“The Goa'uld wouldn't have left anything valuable behind,” Vala scoffed. She was frowning. “This looks like a slightly different design to the ones I've been to. Qetesh enjoyed them enough, although it involved being around the other System Lords, so she didn't generally go often.”

Natasha frowned. “Who are the Goa'uld?” she asked. The name didn't sound familiar.

“Parasitic aliens that used to rule over this galaxy by setting themselves up as gods in order to enslave the human populations,” Daniel answered. “You'd be amazed at how many Earth gods were actually Goa'uld.”

Natasha watched as Daniel went to the stone dais. Once there he paused and bit his lip. “Actually, this is probably a good place for a crash course in gate travel. So you're not stuck in case we ever get divided.”

He stood back and waved his arms to encase the dais. “This is a DHD, which is an acronym for Dial Home Device – you can thank Jack O'Neill for that one by the way. It's like the keypad for a phone: enter an address and it'll connect you to the gate you've dialled. Each address has seven chevrons...”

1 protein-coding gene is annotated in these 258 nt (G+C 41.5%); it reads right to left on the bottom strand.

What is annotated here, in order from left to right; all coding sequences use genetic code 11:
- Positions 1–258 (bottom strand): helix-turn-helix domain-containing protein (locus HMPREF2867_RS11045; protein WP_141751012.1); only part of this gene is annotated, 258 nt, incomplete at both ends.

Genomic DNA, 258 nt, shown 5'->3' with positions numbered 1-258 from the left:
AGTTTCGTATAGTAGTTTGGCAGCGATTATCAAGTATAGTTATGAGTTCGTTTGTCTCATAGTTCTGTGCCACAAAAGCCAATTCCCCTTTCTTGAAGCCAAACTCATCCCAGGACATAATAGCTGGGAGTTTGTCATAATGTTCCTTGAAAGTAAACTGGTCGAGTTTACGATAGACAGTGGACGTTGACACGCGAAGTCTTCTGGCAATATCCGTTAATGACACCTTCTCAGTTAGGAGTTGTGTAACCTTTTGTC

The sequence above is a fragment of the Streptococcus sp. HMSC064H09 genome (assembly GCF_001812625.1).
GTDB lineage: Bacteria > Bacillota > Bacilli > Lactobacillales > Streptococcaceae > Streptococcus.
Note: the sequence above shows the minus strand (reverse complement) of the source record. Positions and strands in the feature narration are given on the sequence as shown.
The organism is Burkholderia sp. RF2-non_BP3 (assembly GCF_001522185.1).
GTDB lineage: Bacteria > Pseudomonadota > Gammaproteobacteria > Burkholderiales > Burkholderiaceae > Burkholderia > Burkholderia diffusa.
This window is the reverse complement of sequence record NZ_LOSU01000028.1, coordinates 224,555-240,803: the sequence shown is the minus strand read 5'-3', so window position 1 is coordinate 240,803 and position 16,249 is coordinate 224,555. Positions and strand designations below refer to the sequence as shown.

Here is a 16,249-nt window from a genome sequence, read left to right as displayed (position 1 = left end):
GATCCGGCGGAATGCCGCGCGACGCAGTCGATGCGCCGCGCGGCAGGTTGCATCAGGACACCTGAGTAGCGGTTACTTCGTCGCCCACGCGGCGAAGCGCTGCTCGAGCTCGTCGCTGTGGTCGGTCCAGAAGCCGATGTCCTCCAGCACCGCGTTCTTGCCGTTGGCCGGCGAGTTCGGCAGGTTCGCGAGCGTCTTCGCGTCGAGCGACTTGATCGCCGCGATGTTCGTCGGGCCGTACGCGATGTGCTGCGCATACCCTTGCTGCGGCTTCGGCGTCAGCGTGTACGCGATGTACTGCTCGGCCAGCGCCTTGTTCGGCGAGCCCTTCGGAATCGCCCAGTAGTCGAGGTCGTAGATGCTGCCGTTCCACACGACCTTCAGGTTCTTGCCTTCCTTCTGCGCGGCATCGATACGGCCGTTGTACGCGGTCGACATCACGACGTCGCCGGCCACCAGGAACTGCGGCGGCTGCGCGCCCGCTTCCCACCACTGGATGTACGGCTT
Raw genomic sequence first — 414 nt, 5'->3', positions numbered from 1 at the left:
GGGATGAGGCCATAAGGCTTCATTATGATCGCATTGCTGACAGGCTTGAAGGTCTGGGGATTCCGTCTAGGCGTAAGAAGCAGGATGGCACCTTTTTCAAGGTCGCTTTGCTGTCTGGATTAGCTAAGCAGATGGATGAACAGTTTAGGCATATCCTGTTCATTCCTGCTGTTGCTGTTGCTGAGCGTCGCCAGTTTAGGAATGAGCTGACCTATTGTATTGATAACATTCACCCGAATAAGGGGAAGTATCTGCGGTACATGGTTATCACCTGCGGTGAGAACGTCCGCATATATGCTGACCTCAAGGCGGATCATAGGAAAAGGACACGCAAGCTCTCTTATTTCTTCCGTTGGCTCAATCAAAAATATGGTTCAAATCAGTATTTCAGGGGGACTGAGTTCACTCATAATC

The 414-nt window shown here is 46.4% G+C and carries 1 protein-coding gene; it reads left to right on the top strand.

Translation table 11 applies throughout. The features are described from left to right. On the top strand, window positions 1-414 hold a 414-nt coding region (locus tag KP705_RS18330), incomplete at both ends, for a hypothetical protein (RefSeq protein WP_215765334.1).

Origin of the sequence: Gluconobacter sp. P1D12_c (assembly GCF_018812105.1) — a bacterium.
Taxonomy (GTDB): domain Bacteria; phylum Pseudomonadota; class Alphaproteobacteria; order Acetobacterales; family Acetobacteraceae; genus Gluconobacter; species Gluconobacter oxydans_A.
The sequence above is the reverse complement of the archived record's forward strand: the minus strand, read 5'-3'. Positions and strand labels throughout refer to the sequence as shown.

It didn't take him long to go over basic gate operations and he showed them the address to Earth. Then he cursed and dug his hand into his pocket, pulling out several small devices. He threw one to Lieutenant Colonel Mitchell, who caught it and then nodded approvingly before tucking it away into his flack vest. Daniel tucked a second into his own pocket and then looked to them thoughtfully with the third. After a moment he handed it to Steve.